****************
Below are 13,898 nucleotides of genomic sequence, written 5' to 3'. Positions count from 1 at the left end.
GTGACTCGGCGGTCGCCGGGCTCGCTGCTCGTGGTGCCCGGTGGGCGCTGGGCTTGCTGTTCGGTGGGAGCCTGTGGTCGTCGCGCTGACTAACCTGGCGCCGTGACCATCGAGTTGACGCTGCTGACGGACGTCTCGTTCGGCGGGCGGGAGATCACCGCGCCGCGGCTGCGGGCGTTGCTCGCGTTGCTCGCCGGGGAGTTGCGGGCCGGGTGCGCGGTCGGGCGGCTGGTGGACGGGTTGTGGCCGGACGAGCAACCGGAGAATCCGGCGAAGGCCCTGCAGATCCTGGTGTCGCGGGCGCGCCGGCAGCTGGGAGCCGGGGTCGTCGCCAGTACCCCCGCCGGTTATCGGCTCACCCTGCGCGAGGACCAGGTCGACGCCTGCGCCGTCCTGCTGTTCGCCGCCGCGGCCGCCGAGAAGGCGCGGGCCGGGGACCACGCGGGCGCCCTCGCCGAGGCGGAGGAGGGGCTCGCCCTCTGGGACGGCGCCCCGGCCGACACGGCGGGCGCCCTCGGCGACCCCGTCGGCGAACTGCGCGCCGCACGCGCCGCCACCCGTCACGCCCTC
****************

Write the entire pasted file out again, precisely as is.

Below are 13,898 nucleotides of genomic sequence, written 5' to 3'. Positions count from 1 at the left end.
GTGACTCGGCGGTCGCCGGGCTCGCTGCTCGTGGTGCCCGGTGGGCGCTGGGCTTGCTGTTCGGTGGGAGCCTGTGGTCGTCGCGCTGACTAACCTGGCGCCGTGACCATCGAGTTGACGCTGCTGACGGACGTCTCGTTCGGCGGGCGGGAGATCACCGCGCCGCGGCTGCGGGCGTTGCTCGCGTTGCTCGCCGGGGAGTTGCGGGCCGGGTGCGCGGTCGGGCGGCTGGTGGACGGGTTGTGGCCGGACGAGCAACCGGAGAATCCGGCGAAGGCCCTGCAGATCCTGGTGTCGCGGGCGCGCCGGCAGCTGGGAGCCGGGGTCGTCGCCAGTACCCCCGCCGGTTATCGGCTCACCCTGCGCGAGGACCAGGTCGACGCCTGCGCCGTCCTGCTGTTCGCCGCCGCGGCCGCCGAGAAGGCGCGGGCCGGGGACCACGCGGGCGCCCTCGCCGAGGCGGAGGAGGGGCTCGCCCTCTGGGACGGCGCCCCGGCCGACACGGCGGGCGCCCTCGGCGACCCCGTCGGCGAACTGCGCGCCGCACGCGCCGCCACCCGTCACGCCCTC